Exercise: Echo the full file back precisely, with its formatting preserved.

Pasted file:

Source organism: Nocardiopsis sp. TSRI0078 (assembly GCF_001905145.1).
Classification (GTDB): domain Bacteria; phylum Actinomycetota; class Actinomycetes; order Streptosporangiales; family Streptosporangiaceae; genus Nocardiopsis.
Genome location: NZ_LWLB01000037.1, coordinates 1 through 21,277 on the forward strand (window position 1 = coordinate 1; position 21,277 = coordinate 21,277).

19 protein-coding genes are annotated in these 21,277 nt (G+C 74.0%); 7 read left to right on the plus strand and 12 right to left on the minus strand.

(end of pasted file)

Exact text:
Source organism: Nocardiopsis sp. TSRI0078 (assembly GCF_001905145.1).
Classification (GTDB): domain Bacteria; phylum Actinomycetota; class Actinomycetes; order Streptosporangiales; family Streptosporangiaceae; genus Nocardiopsis.
Genome location: NZ_LWLB01000037.1, coordinates 1 through 21,277 on the forward strand (window position 1 = coordinate 1; position 21,277 = coordinate 21,277).

19 protein-coding genes are annotated in these 21,277 nt (G+C 74.0%); 7 read left to right on the plus strand and 12 right to left on the minus strand.